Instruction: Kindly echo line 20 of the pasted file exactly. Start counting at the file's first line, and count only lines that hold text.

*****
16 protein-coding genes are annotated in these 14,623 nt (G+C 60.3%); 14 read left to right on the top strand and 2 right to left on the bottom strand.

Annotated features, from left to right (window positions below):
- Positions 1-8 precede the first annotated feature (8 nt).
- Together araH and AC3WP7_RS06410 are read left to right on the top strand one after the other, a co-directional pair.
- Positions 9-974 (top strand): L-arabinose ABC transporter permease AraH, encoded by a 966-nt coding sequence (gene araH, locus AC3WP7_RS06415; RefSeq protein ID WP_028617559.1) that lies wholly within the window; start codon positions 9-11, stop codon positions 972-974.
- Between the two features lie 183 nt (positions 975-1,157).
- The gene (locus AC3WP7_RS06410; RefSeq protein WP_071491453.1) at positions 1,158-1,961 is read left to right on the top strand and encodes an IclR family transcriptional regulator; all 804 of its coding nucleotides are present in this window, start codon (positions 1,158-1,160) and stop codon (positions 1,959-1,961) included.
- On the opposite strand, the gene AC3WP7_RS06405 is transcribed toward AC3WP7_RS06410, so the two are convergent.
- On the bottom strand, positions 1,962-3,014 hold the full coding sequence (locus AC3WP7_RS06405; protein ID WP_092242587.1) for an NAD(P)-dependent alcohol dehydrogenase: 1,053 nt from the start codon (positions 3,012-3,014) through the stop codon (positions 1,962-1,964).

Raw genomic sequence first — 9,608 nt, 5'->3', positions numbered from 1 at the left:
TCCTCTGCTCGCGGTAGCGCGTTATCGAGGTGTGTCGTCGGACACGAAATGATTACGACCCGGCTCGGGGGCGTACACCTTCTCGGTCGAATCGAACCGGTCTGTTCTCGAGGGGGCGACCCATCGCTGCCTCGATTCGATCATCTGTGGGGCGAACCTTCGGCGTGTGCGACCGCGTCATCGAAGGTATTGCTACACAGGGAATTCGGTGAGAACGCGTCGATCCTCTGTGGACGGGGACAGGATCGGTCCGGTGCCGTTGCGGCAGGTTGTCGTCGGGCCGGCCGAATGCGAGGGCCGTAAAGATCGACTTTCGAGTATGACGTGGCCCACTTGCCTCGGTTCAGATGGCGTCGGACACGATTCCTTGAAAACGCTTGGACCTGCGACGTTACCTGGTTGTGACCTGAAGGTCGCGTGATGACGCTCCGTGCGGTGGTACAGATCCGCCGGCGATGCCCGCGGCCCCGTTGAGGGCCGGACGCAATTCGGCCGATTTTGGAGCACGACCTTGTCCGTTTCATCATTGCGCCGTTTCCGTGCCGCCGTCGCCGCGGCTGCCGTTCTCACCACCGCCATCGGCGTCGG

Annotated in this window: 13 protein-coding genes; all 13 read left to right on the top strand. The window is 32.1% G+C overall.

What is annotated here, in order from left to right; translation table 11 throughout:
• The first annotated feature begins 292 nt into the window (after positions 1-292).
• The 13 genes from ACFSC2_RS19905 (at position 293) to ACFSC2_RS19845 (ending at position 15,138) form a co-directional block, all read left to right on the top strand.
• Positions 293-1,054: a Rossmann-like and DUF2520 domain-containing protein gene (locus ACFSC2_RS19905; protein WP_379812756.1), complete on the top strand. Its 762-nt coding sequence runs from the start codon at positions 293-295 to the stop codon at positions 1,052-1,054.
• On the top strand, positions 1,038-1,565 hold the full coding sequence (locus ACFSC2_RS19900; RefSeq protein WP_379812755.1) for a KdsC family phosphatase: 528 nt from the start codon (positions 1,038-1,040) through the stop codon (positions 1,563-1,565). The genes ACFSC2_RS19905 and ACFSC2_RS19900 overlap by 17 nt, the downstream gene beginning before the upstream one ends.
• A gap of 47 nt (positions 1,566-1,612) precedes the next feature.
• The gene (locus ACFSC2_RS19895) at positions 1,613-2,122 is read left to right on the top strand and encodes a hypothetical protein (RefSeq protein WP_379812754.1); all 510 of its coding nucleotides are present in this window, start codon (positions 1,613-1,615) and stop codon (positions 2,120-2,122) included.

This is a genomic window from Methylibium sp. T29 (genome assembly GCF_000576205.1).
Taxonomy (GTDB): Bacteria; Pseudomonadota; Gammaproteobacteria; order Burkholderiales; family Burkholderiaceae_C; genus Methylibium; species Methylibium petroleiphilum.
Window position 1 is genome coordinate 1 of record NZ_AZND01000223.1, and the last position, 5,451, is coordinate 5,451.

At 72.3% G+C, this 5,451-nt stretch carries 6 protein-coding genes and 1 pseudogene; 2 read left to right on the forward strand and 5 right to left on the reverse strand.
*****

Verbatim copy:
This is a genomic window from Methylibium sp. T29 (genome assembly GCF_000576205.1).